Younger children may be confused by some of the everyday expressions that people use when someone dies, such as describing the person as ‘lost’, ‘gone’ or ‘passed away’. It is best to keep language simple and direct. Saying that someone has ‘died’ or is ‘dead’ is honest, helps to avoid confusion, and encourages acceptance.
Some feedback we have had from children
When young children hear answers such as ‘we’ve lost your mother ‘ they may feel confused wondering why no one is looking for her. Similarly answers such as ‘Granny has gone to sleep or passed away in her sleep’ may prompt a child to worry about going to sleep at night keeping them (and parents) awake.
Even the language we use with the very best intentions of giving appropriate and accurate descriptions can confuse a child. Take a moment to think about it from their point of view. Here are some examples of misunderstandings that children have shared with us:
‘Someone attacked daddy in his heart but I couldn’t see the cuts.” (His father had a heart attack.)
“They told me my baby sister was born dead. But how could she be both?” (Her sister was stillborn.)
“If he passed his HIV on, why did he still have it?”
The language surrounding funeral rites can also confuse. Children who are asked if they want to see their mother’s body have asked: “Why not her head too?” Similarly, when people talk of burying or cremating someone’s body, children can wonder what happens to all the other bits.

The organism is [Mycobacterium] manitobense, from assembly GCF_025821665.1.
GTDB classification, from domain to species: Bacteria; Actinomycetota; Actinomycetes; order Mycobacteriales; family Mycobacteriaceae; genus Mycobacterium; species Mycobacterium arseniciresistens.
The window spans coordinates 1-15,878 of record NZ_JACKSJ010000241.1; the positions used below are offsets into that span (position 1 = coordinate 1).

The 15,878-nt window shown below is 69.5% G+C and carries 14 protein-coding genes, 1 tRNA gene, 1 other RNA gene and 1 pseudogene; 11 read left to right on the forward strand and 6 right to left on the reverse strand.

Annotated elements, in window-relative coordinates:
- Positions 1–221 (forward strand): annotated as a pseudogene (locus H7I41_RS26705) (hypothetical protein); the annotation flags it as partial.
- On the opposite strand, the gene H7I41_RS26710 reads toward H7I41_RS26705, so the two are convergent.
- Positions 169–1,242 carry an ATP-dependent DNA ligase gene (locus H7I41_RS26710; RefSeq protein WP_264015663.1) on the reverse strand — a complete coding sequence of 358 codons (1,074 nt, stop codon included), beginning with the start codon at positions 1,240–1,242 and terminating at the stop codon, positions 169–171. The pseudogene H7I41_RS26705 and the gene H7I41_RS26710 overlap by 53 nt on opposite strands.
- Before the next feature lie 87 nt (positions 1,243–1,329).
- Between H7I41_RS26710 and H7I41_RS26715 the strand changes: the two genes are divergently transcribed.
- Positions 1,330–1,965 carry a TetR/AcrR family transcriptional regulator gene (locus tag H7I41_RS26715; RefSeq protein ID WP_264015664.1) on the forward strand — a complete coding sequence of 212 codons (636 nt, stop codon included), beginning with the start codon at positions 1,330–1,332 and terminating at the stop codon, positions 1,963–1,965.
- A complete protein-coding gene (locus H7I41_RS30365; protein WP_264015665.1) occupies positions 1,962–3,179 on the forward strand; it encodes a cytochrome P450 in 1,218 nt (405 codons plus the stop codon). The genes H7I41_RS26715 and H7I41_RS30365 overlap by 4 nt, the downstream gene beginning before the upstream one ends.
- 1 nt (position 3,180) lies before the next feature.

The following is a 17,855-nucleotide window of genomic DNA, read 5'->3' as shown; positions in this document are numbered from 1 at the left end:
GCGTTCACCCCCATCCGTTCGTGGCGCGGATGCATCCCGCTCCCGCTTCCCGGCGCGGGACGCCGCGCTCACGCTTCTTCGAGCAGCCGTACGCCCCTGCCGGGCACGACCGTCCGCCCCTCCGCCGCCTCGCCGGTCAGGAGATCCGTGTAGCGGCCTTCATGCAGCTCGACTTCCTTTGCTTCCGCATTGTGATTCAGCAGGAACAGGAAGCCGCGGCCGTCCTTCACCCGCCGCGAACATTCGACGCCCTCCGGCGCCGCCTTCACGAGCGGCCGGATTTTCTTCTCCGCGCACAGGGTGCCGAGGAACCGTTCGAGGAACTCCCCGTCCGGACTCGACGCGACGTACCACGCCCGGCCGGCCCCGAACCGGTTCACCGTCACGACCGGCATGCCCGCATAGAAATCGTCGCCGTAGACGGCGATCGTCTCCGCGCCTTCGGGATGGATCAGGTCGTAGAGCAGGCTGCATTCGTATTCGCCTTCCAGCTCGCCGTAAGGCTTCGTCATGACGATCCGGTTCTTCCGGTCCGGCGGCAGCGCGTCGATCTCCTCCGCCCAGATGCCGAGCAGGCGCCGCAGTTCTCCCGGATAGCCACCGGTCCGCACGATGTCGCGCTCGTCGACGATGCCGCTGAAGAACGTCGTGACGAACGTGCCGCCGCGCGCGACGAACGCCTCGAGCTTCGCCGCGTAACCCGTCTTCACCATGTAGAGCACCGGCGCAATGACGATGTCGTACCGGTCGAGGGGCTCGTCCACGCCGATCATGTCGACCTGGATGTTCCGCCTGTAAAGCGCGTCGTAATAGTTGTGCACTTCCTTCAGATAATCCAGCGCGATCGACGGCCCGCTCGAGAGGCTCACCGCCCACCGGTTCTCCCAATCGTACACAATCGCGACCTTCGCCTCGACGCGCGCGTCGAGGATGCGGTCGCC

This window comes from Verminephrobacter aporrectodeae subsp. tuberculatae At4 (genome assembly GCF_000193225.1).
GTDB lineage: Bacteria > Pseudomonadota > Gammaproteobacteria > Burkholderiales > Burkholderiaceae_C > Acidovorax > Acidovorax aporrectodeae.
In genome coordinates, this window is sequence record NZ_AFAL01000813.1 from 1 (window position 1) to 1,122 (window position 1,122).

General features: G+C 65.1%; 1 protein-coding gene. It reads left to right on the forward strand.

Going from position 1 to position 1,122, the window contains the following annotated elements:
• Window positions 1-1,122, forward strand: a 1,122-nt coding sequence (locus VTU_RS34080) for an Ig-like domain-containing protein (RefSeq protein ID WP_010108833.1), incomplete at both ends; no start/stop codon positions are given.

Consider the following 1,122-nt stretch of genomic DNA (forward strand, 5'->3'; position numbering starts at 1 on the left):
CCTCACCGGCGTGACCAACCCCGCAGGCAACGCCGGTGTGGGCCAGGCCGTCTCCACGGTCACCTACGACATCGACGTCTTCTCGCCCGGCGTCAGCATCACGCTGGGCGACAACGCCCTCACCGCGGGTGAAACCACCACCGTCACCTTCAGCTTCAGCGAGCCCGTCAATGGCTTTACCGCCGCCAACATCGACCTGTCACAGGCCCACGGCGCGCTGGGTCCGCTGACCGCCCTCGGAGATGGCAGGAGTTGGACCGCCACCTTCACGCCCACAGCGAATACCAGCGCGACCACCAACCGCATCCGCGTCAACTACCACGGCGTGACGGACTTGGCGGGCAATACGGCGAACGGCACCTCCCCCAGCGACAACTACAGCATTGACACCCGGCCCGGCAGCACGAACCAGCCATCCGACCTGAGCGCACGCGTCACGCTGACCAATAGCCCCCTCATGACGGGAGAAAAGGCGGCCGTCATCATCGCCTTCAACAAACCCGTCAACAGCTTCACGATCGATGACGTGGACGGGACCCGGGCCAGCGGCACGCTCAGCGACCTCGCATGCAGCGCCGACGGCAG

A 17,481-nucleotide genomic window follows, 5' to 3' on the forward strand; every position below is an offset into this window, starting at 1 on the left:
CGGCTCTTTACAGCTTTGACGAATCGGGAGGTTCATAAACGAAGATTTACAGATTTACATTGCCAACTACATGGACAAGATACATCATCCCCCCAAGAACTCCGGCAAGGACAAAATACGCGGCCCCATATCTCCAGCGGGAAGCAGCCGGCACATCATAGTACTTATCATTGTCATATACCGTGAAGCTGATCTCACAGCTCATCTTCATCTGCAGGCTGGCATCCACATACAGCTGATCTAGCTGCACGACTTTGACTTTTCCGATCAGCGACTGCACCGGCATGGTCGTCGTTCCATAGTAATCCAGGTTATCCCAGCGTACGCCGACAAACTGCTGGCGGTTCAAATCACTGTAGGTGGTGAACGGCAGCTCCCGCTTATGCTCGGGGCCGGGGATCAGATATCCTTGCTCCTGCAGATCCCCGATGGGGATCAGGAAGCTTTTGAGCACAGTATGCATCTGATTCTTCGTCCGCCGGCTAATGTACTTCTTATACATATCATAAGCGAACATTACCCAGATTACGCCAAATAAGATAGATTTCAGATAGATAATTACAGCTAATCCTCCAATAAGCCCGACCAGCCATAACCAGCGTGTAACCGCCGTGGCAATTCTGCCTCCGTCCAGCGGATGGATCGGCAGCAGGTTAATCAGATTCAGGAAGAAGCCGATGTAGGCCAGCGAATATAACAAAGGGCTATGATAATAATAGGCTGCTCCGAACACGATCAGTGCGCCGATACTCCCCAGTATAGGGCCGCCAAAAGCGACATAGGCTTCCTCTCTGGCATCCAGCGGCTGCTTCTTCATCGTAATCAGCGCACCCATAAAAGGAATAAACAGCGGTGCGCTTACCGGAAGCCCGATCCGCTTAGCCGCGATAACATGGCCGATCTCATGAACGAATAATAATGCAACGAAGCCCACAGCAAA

“She was beside herself when I suggested she came with me to see the new headstone on her mum’s grave. It was only later that she told me she’d thought it would be her mum’s head changed into stone. Logical really because we talk of her body being in the grave.”
Children who have always been told to avoid fire and flames may be alarmed at the idea that their relative’s body is to be burnt.
Families try to tell their children what they believe about life after death. Some families may believe in a heaven or another place beyond this world. Some may believe that the person who has died is a star, or an angel, or is ‘all around us’. Some may believe that the dead person will be reborn in some form. Some may believe that death is an ending.
Young children sometimes misunderstand what these ideas mean. Children have told us that if the person who has died has gone to heaven or is watching over them that they worry whether they will be seen when they are being naughty or want to be private. They wonder why their parents don’t ring or write from heaven. They struggle to understand how grandad can become a planet.
“Mummy said daddy had gone to heaven. But she won’t take me to see him”.